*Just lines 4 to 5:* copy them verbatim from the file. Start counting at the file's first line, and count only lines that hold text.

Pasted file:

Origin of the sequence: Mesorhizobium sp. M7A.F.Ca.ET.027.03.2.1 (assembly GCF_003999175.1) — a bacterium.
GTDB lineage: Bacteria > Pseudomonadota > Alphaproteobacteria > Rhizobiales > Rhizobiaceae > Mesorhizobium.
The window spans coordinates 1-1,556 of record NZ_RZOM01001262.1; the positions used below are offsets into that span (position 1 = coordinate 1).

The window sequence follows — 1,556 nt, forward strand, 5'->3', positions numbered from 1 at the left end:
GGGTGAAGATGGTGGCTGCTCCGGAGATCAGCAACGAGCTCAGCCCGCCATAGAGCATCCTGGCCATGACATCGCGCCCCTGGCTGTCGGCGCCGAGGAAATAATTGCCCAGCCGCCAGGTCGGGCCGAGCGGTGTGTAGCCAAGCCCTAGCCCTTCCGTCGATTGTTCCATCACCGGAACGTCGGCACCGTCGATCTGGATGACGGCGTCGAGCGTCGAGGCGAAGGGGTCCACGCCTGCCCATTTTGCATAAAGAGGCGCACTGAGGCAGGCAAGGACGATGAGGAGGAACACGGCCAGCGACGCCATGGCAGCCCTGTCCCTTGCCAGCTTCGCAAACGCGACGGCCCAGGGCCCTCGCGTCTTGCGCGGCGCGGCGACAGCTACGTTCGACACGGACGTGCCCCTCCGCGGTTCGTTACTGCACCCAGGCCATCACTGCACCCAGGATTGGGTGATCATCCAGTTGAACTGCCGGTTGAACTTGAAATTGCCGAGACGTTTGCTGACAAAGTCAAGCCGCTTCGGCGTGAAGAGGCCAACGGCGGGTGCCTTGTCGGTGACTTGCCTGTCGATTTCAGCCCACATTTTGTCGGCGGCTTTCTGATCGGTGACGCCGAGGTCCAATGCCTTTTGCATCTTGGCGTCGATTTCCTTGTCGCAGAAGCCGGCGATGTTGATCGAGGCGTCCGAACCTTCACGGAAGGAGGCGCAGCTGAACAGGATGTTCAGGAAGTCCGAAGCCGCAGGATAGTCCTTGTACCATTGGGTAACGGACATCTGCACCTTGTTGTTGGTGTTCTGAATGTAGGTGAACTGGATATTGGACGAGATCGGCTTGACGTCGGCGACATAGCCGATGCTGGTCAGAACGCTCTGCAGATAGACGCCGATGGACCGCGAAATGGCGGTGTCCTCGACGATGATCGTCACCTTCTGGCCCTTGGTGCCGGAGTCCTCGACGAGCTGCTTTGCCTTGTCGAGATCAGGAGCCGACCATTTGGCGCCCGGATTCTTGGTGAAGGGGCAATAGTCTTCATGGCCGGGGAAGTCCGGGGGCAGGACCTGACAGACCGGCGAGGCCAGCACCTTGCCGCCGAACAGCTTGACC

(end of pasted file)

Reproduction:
The window sequence follows — 1,556 nt, forward strand, 5'->3', positions numbered from 1 at the left end:
GGGTGAAGATGGTGGCTGCTCCGGAGATCAGCAACGAGCTCAGCCCGCCATAGAGCATCCTGGCCATGACATCGCGCCCCTGGCTGTCGGCGCCGAGGAAATAATTGCCCAGCCGCCAGGTCGGGCCGAGCGGTGTGTAGCCAAGCCCTAGCCCTTCCGTCGATTGTTCCATCACCGGAACGTCGGCACCGTCGATCTGGATGACGGCGTCGAGCGTCGAGGCGAAGGGGTCCACGCCTGCCCATTTTGCATAAAGAGGCGCACTGAGGCAGGCAAGGACGATGAGGAGGAACACGGCCAGCGACGCCATGGCAGCCCTGTCCCTTGCCAGCTTCGCAAACGCGACGGCCCAGGGCCCTCGCGTCTTGCGCGGCGCGGCGACAGCTACGTTCGACACGGACGTGCCCCTCCGCGGTTCGTTACTGCACCCAGGCCATCACTGCACCCAGGATTGGGTGATCATCCAGTTGAACTGCCGGTTGAACTTGAAATTGCCGAGACGTTTGCTGACAAAGTCAAGCCGCTTCGGCGTGAAGAGGCCAACGGCGGGTGCCTTGTCGGTGACTTGCCTGTCGATTTCAGCCCACATTTTGTCGGCGGCTTTCTGATCGGTGACGCCGAGGTCCAATGCCTTTTGCATCTTGGCGTCGATTTCCTTGTCGCAGAAGCCGGCGATGTTGATCGAGGCGTCCGAACCTTCACGGAAGGAGGCGCAGCTGAACAGGATGTTCAGGAAGTCCGAAGCCGCAGGATAGTCCTTGTACCATTGGGTAACGGACATCTGCACCTTGTTGTTGGTGTTCTGAATGTAGGTGAACTGGATATTGGACGAGATCGGCTTGACGTCGGCGACATAGCCGATGCTGGTCAGAACGCTCTGCAGATAGACGCCGATGGACCGCGAAATGGCGGTGTCCTCGACGATGATCGTCACCTTCTGGCCCTTGGTGCCGGAGTCCTCGACGAGCTGCTTTGCCTTGTCGAGATCAGGAGCCGACCATTTGGCGCCCGGATTCTTGGTGAAGGGGCAATAGTCTTCATGGCCGGGGAAGTCCGGGGGCAGGACCTGACAGACCGGCGAGGCCAGCACCTTGCCGCCGAACAGCTTGACC